One of the greatest concerns when it comes to the Android Os, is that it’s getting awfully fragmented compared to it’s main competitor in the smartphone business.
This is of course due to the fact that a lot of different companies utilizes Android for their phones.
What is fragmentation you might ask?
Because such a great amount of cell phone makers uses the Os it’s bound to happen that not all of them updates their phones to the latest version at the same time. Sadly, some phones never gets updated at all.
That means we are left with a whole lot of phones running different versions of the Android Os. In a perfect world all phones would get the latest and best version the moment Google announces it.
This got me thinking. What will happen when project Ara ( a modular approach to cell phones ) hits the market. Who’s responsible for making sure all those different bits of hardware gets its much needed piece of coding to work with the latest software version and all the other bits of replaceable pieces of hardware?
I believe some cell phone hardware needs to communicate with each other, not just the phones firmware. Let’s say the basic skeleton project Ara phone has 5 spots reserved for replaceable hardware and that just 5 different different pieces of hardware is available for each. Calculating the number of different possible combinations of hardware is no simple feat.
The calculations would look like this : 5×5×5×5×5 . This would leave us with 3125 different combinations. And most of them would have to communicate with each other. Now imagine that there were 20 different hardwares available for each spot. I won’t even bother to do the math on this one because the number would quite simply seem absurd. I’m not saying all the different manufacturers needs to take this into account. But surely the camera needs to communicate with the speakers and so on.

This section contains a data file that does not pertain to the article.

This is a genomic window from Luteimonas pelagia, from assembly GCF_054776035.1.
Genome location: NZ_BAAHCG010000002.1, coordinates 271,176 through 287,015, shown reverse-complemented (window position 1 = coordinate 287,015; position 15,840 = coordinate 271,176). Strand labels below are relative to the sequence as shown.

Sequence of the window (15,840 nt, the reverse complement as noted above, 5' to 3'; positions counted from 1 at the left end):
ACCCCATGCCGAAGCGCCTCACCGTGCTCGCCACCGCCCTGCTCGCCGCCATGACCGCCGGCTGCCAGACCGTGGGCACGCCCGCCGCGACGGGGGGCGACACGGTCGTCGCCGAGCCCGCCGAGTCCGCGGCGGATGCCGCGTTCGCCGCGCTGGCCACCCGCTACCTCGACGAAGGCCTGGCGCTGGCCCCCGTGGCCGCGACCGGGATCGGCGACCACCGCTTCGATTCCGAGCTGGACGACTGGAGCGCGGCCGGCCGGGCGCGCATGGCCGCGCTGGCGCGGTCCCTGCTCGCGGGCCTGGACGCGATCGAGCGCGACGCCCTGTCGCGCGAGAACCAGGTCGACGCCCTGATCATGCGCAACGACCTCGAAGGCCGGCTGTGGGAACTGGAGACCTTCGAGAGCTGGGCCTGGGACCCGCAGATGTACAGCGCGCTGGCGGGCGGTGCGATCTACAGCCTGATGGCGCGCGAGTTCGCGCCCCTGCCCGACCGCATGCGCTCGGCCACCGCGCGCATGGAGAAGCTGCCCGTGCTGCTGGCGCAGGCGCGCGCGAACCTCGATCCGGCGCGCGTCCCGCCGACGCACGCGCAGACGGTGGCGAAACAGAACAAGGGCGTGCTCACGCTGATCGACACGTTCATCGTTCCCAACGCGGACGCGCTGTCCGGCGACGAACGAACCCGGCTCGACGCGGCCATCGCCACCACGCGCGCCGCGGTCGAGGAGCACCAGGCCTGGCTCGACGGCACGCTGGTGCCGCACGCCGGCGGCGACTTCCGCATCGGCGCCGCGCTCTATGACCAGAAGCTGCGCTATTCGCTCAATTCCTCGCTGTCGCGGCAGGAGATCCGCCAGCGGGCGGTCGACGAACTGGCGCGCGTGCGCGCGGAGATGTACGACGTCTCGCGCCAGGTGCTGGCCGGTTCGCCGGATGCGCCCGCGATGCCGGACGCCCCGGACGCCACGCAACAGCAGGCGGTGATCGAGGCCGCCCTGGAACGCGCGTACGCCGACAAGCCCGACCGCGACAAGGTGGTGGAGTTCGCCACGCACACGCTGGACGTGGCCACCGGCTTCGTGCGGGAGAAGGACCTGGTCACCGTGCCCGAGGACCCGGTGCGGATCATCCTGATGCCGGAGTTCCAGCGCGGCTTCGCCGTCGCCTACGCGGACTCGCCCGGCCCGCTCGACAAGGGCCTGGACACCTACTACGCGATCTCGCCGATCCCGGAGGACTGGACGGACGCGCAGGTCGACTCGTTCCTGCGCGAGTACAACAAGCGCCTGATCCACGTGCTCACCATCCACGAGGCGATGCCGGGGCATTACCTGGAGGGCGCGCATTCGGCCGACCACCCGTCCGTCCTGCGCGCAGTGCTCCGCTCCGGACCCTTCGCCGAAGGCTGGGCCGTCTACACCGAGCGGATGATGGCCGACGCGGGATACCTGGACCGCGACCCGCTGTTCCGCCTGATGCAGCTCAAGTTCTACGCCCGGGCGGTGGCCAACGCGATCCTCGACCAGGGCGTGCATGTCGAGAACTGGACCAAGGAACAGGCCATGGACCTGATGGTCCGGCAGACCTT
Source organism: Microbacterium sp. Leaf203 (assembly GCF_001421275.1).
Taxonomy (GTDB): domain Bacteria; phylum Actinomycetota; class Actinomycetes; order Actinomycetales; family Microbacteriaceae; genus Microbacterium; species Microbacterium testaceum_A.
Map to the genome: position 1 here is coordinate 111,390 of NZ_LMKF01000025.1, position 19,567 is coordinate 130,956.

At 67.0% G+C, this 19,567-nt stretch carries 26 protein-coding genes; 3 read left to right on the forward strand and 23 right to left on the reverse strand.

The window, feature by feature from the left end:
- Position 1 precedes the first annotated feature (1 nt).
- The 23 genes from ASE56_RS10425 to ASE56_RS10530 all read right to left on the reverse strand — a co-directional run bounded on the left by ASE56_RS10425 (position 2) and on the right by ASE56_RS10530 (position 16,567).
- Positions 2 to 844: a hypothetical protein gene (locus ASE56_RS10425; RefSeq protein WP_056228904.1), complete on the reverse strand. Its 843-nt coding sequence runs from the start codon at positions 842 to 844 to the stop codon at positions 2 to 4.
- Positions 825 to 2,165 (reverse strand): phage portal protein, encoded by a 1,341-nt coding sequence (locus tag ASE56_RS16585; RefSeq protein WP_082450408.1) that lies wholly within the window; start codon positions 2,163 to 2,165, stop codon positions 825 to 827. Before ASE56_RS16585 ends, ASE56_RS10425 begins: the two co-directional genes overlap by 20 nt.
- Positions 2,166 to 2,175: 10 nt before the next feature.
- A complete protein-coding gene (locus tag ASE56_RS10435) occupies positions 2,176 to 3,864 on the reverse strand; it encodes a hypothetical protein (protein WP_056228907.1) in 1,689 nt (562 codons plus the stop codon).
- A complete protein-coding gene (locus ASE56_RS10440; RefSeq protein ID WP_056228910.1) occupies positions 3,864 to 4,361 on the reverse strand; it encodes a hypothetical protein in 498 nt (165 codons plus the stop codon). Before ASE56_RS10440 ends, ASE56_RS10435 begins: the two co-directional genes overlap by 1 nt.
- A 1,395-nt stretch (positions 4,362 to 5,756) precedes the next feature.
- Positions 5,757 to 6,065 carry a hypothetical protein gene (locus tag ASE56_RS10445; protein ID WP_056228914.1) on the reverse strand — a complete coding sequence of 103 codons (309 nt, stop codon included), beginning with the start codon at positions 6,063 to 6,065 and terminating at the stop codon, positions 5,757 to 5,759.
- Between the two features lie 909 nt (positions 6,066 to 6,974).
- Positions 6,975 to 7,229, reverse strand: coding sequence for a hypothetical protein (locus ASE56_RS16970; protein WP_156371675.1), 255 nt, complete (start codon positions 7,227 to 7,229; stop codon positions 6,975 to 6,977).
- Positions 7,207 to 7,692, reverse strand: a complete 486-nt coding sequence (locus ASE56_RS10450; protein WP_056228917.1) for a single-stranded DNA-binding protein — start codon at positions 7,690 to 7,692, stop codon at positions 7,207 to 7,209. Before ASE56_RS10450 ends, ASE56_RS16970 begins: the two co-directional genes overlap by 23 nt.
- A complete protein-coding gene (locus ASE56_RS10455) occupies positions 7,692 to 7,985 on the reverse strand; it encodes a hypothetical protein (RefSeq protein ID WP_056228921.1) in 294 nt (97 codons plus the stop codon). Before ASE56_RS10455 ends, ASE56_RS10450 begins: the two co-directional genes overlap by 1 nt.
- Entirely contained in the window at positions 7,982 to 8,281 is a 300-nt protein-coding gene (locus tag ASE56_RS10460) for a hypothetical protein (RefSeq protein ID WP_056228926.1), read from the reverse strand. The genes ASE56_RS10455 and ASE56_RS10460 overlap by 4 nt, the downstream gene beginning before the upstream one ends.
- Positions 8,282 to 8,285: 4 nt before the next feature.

Whose job will it be to make sure it all works and how long will we have to wait to get our phones updated to the latest operating system version? What if one of them goes bankrupt or loses interest in the project altogether. Then what?
When buying an Android phone today we all know who to blame when the update everyone else seems to have gotten eludes us. But who will we blame when one of the pieces of hardware we bought stops us from updating our phones?
Another thing crossed my mind as I wrote this, could we simply remove all the expansions to get our update a bit sooner. And add them back on as soon as someone bothered to write the necessary drivers?
I guess the alternative would be to keep everyone from updating until all hardware was compatible. Something I can imagine would take quite some time.
So my consent is that project Ara will leave Android even more fragmented than it was. Hopefully things are not as complicated as I fear and all project Ara combinations will get the latest firmware updates no later than any other Android smartphone.
If you found this article hoping to find answers to all these questions that arose while I wrote it I am truly sorry. Maybe someone knowledgeable of all those things will leave a comment below. That’s what I’m left hoping for.
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